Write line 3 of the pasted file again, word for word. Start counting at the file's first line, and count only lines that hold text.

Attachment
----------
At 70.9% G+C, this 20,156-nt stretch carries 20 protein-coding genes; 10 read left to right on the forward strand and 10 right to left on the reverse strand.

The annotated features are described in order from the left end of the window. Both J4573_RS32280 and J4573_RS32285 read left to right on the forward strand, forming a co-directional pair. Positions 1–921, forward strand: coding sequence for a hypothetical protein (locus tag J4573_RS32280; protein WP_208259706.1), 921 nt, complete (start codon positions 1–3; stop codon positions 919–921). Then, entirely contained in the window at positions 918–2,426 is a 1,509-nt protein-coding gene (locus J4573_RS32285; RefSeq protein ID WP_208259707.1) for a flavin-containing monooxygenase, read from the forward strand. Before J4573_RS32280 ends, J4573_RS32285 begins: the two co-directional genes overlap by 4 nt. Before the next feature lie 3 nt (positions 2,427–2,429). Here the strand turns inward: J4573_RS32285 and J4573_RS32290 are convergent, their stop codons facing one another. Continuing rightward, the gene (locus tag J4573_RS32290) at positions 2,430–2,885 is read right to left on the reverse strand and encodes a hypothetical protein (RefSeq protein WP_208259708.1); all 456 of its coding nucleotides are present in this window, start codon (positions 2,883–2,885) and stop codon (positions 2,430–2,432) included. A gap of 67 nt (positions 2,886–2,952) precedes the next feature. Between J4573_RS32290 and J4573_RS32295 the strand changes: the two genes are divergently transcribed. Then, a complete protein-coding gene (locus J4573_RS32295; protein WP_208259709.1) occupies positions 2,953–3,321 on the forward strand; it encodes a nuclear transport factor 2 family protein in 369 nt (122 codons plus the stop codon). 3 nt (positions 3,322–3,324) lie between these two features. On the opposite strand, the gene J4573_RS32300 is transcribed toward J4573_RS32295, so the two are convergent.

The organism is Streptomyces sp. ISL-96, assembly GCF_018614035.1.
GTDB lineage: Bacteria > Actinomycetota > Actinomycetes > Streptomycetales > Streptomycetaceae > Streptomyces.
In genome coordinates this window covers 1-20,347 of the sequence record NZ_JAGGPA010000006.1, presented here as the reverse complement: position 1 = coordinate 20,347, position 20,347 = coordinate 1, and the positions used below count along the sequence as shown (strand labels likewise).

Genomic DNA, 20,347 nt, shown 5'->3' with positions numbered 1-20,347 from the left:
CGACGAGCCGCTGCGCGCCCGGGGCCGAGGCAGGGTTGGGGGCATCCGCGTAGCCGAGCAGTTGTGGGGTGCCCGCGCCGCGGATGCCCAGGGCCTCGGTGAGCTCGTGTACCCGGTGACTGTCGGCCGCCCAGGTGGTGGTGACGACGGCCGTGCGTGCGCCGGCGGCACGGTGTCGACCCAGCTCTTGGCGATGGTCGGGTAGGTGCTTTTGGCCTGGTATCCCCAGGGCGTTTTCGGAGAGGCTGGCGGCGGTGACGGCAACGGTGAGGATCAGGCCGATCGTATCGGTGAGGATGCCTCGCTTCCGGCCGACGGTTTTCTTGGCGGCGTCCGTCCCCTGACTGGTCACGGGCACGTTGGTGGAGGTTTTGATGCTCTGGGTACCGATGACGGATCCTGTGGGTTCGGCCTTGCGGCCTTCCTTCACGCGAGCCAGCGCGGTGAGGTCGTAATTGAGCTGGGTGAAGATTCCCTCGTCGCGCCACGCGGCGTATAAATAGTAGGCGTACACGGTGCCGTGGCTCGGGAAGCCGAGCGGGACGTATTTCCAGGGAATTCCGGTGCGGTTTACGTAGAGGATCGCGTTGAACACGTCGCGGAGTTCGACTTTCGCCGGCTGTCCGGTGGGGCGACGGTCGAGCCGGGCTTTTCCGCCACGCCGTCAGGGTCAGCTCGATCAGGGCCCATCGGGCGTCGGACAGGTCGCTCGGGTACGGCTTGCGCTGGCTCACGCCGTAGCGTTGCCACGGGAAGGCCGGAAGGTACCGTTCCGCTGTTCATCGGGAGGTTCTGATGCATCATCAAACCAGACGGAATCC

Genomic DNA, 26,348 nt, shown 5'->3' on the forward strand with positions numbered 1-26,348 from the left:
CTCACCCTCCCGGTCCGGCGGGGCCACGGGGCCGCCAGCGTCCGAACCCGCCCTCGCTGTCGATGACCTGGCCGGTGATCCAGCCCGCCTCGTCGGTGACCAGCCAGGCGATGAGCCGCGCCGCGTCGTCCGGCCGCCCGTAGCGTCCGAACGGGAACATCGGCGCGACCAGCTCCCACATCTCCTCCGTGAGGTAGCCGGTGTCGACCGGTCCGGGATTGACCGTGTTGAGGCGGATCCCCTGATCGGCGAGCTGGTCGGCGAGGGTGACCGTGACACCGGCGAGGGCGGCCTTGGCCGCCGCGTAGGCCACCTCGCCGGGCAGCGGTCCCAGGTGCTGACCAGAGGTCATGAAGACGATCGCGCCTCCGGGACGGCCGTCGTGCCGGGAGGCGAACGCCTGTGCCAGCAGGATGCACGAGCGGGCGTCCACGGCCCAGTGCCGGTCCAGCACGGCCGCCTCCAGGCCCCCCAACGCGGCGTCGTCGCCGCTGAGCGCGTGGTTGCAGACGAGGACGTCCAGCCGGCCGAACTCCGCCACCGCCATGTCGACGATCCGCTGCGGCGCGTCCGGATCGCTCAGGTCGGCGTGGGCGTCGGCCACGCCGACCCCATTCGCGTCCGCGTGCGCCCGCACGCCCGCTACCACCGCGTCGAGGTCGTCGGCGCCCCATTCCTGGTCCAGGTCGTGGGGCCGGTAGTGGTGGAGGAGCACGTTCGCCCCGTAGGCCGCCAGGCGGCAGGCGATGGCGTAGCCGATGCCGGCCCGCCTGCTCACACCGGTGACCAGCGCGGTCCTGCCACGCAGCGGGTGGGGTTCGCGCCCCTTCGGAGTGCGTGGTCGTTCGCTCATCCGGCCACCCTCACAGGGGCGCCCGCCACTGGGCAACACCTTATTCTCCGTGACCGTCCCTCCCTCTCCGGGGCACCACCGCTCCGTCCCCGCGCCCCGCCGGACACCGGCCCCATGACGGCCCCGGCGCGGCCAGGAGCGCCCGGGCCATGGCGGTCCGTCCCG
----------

The organism is Streptomyces sp. ISL-96, assembly GCF_018614035.1.